In 1959, Swiss psychotherapist Carl Jung (July 26, 1875 – June 6, 1961, Küsnacht) wrote Flying Saucers: A Modern Myth of Things Seen in the Skies. Jung used the book to explore links between the Cold War and fear of nuclear annihilation with an increased frequency of UFO sightings and tales of human encounters with extraterrestrials. Jung laid his idea out:
“In the threatening situation of the world today, when people are beginning to see that everything is at stake, the projection-creating fantasy soars beyond the realm of earthly organizations and powers into the heavens, into interstellar space, where the rulers of human fate, the gods, once had their abode in the planets…
Even people who would never have thought that a religious problem could be a serious matter that concerned them personally are beginning to ask themselves fundamental questions. Under these circumstances it would not be at all surprising if those sections of the community who ask themselves nothing were visited by ‘visions’, by a widespread myth seriously believed in by some and rejected as absurd by others.”
— C. G. Jung in Flying Saucers
Less interested in alien life and interstellar travel than their psychic aspect, Jung looked at the phenomena of increased UFO sightings in a period when humanity was threatened with extinction. To Jung, UFOs were “a modern myth”.
The primary question – and apparently this is the most important point – is this: are they real or are they mere fantasy products? This question is by no means settled yet. If they are real, exactly what are they? If they are fantasy, why should such a rumour exist?
Jung linked scepticism in UFO sightings to the popularity of science fiction:
Since the things reported of UfOs not only sound incredible but seem to fly in the face of all our basic assumptions about the physical world, it is very natural that one’s first reaction should be the negative one of outright rejection. Surely, we say, it’s nothing but illusions, fantasies, and lies. People who report such stuff—chiefly airline pilots and ground staff – cannot be quite right in the head! What is worse, most of these stories come from America, the land of superlatives and of science fiction.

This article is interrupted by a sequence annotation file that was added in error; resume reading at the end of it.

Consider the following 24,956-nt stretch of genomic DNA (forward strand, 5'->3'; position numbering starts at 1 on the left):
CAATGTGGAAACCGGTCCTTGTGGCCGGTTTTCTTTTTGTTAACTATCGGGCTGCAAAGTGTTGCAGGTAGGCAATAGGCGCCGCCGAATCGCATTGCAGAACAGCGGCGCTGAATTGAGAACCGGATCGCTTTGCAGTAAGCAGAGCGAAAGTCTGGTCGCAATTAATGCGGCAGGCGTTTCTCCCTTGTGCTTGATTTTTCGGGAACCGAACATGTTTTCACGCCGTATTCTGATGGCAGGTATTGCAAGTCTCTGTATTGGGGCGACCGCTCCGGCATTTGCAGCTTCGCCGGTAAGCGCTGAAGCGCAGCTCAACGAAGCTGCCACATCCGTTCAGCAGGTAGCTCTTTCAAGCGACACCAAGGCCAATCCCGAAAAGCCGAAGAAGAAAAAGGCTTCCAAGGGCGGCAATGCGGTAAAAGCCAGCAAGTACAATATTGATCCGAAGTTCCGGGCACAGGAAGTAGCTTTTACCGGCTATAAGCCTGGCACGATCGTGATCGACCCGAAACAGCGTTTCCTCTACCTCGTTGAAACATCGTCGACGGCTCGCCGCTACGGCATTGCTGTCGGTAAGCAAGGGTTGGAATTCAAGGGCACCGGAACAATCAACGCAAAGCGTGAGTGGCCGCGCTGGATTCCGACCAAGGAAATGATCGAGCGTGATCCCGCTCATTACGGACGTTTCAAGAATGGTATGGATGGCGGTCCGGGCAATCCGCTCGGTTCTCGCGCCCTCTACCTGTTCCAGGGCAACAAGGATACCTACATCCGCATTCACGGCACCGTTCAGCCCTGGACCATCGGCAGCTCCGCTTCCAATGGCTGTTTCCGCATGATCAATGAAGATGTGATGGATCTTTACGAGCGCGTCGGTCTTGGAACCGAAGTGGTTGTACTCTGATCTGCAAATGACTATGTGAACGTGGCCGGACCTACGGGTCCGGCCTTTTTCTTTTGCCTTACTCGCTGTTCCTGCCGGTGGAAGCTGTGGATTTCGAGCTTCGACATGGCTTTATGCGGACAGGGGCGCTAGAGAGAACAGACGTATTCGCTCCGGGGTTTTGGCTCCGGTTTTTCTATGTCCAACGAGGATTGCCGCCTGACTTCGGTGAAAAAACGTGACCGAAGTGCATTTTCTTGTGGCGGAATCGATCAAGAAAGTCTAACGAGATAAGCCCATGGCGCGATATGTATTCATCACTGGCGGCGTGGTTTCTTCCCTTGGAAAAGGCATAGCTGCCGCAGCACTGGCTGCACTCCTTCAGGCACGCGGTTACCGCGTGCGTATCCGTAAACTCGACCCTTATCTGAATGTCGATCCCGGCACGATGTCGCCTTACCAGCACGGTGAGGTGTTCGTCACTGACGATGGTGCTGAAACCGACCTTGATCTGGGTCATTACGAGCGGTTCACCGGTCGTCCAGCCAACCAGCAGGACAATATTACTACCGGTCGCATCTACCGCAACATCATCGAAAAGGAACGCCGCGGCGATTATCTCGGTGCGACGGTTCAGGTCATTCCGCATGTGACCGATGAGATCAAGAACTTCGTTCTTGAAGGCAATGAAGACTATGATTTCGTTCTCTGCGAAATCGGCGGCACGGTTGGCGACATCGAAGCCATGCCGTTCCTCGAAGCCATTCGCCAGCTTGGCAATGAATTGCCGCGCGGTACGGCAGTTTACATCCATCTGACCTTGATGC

Although Jung concedes:
Though the Ufos were first publicized only towards the end of the Second World War, the phenomenon itself was known long before. It was observed in the first half of this century, and was described in earlier centuries and perhaps even in antiquity.
In 214 BC, ancient historian Livy reported phantom ships in the skies of Rome.
Keen to get Jung’s views to his readers, New Republic editor Gilbert A. Harrison invited a contribution from the man Sigmund Freud once called his “adopted eldest son, his crown prince and successor”. Jung’s reply is worth reading:
the problem of the Ufos is, as you rightly say, a very fascinating one, but it is as puzzling as it is fascinating; since, in spite of all observations I know of, there is no certainty about their very nature. On the other side, there is an overwhelming material pointing to their legendary or mythological aspect. As a matter of fact the psychological aspect is so impressive, that one almost must regret that the Ufos seem to be real after all. I have followed up the literature as much as possible and it looks to me as if something were seen and even confirmed by radar, but nobody knows exactly what is seen. In consideration of the psychological aspect of the phenomenon I have written a booklet about it, which is soon to appear. It is also in the process of being translated into English. Unfortunately being occupied with other tasks I am unable to meet your proposition. Being rather old, I have to economize my energies.
Are aliens out there? Do you favour the response ‘why’ or ‘why not’? And can sightings be attributed, as Jung notes, to the fear of the unknown, and with it, the human preoccupation with aliens, on our innate search for meaning in places where none exists?
Let’s end with this. In 2010, psychologist Stephen Diamond described the mental phenomenon of seeing ands dreaming of UFOs:
…it is precisely the profoundly mysterious and mythic nature of UFO’s that, like dreams, makes them so psychologically powerful. As with all natural or metaphysical phenomena, once science dissects, analyzes and mechanistically explains such mysteries, their numinous, spiritual, potentially healing power is deadened or lost.
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